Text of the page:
The med-tech industry seems to be awash with innovation at the moment, with most of the plethora of startups that have emerged in this space having doctors or some other medical professional on the startup team. Intuitively this makes a lot of sense. After all, you want high levels of medical knowledge on board to ensure the product is clinically sound.
Alas, a recent Stanford study suggests that diversity is also important, and having a start-up team that is solely comprised of medics, or indeed having a doctor as CEO, can significantly hamper the growth of the start-up.
The study finds that whilst medical expertise is crucial to the invention of new technology, those same inventors then often lack the skills required to grow that invention into a successful business.
"Diversity of expertise fuels innovation, and doctors are great at bringing that variety to technology-focused startups," the authors say. "But you also need diversity of expertise in selecting which ideas to implement."
The authors examined 231 startups in the medical device field who had received venture funding from 1985 to 2009. The success of each company was measured in part by things such as the approval their devices received from the FDA.
When the data was analyzed, it emerged that having doctors on the team boosted the creation of new ideas, but the development of those ideas suffered when teams were full of medics as the teams lack sufficient thought diversity to make the best decisions, especially in areas requiring radical innovation.
"CEOs in young firms are not supposed fall in love with any one idea," the authors say. "Their job is to consider many points of view in deciding where to commit precious resources. Professional doctors and surgeons aren't usually as well suited to that."
The study finds that the growth in doctor entrepreneurs is largely a part of government regulations that were designed to promote authenticity in decision making by doctors by ensuring transparency in relations between clinicians and device companies. What it also ended up doing however was reducing the collaboration between each party.
The analysis reveals that 59% of medical start-ups employed at least one surgeon-inventor. To an extent, this helped the company gain regulatory approval, but the researchers found that the sweetspot was a team whereby 40% were surgeons. More than that and things started going downhill, both in terms of FDA approval and wider success.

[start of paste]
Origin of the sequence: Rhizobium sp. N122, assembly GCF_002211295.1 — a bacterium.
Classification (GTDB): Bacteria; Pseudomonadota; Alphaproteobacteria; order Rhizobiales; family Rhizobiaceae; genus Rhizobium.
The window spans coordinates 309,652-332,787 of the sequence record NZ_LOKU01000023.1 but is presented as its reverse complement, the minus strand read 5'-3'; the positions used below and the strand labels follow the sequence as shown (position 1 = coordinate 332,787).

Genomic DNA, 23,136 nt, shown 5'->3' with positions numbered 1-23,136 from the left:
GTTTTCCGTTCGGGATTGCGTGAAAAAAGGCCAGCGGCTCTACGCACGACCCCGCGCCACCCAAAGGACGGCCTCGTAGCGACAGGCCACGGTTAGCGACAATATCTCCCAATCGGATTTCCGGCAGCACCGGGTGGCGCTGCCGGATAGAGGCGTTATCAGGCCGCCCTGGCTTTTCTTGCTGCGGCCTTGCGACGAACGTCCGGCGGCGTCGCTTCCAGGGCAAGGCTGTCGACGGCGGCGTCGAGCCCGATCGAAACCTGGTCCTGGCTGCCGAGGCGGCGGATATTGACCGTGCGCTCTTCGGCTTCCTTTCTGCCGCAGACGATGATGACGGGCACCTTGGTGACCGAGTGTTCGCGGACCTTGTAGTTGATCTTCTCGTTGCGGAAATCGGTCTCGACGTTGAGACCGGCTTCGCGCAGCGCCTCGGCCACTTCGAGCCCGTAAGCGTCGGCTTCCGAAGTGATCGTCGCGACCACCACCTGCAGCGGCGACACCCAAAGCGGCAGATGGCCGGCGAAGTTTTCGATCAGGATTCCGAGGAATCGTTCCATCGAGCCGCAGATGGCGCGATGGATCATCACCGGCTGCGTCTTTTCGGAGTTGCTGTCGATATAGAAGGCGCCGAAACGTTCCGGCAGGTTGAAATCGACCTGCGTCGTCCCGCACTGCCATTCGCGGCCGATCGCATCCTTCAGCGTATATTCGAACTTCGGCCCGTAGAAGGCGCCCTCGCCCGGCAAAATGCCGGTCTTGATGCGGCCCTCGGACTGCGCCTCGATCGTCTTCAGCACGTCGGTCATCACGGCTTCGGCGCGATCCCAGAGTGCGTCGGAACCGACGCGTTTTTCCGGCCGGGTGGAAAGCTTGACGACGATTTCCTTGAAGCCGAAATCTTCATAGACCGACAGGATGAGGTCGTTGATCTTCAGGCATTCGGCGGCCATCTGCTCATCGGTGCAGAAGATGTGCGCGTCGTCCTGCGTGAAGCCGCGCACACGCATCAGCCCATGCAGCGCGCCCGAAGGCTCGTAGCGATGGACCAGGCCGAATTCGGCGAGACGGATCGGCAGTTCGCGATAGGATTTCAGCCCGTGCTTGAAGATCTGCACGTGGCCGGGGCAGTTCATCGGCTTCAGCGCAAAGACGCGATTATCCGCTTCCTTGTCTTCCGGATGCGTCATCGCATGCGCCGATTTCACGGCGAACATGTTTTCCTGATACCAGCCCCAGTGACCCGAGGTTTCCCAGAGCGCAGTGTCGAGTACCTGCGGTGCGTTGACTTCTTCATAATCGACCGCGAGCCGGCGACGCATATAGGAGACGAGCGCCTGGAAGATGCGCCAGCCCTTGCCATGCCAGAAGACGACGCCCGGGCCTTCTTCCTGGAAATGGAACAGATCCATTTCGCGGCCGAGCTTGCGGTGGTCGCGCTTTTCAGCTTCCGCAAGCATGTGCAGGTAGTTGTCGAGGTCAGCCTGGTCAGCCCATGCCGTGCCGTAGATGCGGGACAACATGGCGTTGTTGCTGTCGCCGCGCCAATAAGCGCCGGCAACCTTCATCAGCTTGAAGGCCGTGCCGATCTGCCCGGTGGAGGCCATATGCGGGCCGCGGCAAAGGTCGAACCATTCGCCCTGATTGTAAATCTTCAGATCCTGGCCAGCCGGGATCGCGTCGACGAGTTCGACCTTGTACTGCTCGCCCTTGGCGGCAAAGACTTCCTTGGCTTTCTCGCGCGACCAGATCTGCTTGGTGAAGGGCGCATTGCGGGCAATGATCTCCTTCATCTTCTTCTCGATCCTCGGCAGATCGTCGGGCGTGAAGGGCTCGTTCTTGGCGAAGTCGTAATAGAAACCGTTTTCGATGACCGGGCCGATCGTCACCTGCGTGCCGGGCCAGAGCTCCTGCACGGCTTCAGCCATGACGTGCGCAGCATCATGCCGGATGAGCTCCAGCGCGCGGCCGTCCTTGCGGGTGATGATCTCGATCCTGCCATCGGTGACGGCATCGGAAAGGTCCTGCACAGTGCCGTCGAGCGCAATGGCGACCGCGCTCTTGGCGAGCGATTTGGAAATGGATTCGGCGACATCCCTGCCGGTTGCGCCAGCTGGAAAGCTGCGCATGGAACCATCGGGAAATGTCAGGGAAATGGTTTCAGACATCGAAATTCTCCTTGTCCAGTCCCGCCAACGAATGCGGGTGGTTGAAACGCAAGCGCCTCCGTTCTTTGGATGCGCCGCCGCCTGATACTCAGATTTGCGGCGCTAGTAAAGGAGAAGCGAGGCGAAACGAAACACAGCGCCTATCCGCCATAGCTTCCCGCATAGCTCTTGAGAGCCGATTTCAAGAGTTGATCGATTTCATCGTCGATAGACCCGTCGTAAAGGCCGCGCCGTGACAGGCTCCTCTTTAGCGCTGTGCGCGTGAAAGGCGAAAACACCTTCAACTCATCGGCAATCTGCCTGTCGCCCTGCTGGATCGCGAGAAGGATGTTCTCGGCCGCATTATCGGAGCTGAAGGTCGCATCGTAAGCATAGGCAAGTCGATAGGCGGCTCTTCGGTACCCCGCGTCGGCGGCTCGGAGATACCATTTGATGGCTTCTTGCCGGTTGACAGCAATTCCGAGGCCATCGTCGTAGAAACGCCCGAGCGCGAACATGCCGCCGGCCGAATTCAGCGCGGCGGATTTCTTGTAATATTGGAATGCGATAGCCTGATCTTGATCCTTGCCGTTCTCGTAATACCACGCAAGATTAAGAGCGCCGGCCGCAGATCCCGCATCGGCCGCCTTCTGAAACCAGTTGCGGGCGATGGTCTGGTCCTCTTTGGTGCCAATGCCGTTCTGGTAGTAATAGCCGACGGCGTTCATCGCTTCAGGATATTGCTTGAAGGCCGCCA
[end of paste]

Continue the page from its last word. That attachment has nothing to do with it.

Central to this issue was myopia. Success depended heavily on the ability of those surgeon-inventors to be challenged by other members of the team from differing backgrounds. Without this, progress would be very incremental and the start-up would not really grow. Equally, excessive medical expertise at a startup can often see ideas run wild as there is little experience of how to turn ideas into functioning products.
Indeed, startups whereby the CEO was a non-surgeon had significantly higher growth than those with practicing surgeons in the top job. Surgeons were constructive, however, when they were on the board of directors as they could provide valuable input without concerning themselves too much with operational decisions.
Of course, such problems are not confined to doctors. Indeed, any profession with deep expertise can easily fall into the trap of relying upon what has worked in the past rather than what will work in the future. With physicians, they clearly have exceptional knowledge on both medical needs and the existing technology to service those needs. What they need though is some help in turning those great ideas into products, and for that they need expertise in engineering and business.